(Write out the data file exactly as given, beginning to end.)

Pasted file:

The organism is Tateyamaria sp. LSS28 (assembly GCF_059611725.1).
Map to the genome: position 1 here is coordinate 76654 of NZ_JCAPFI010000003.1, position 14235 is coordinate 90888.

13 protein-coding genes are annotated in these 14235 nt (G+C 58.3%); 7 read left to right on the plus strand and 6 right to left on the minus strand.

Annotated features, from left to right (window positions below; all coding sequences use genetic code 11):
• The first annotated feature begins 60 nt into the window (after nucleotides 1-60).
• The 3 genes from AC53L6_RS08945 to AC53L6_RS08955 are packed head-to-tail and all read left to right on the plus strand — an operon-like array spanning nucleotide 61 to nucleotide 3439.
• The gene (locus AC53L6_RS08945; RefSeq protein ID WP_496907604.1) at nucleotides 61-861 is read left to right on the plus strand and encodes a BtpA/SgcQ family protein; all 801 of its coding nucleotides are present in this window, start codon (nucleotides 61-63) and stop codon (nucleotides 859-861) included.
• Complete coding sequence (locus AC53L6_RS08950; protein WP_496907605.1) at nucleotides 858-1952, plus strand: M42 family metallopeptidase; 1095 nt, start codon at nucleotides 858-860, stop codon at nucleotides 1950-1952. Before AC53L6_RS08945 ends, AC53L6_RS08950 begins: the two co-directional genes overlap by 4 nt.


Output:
The organism is Tateyamaria sp. LSS28 (assembly GCF_059611725.1).
Map to the genome: position 1 here is coordinate 76654 of NZ_JCAPFI010000003.1, position 14235 is coordinate 90888.

13 protein-coding genes are annotated in these 14235 nt (G+C 58.3%); 7 read left to right on the plus strand and 6 right to left on the minus strand.

Annotated features, from left to right (window positions below; all coding sequences use genetic code 11):
• The first annotated feature begins 60 nt into the window (after nucleotides 1-60).
• The 3 genes from AC53L6_RS08945 to AC53L6_RS08955 are packed head-to-tail and all read left to right on the plus strand — an operon-like array spanning nucleotide 61 to nucleotide 3439.
• The gene (locus AC53L6_RS08945; RefSeq protein ID WP_496907604.1) at nucleotides 61-861 is read left to right on the plus strand and encodes a BtpA/SgcQ family protein; all 801 of its coding nucleotides are present in this window, start codon (nucleotides 61-63) and stop codon (nucleotides 859-861) included.
• Complete coding sequence (locus AC53L6_RS08950; protein WP_496907605.1) at nucleotides 858-1952, plus strand: M42 family metallopeptidase; 1095 nt, start codon at nucleotides 858-860, stop codon at nucleotides 1950-1952. Before AC53L6_RS08945 ends, AC53L6_RS08950 begins: the two co-directional genes overlap by 4 nt.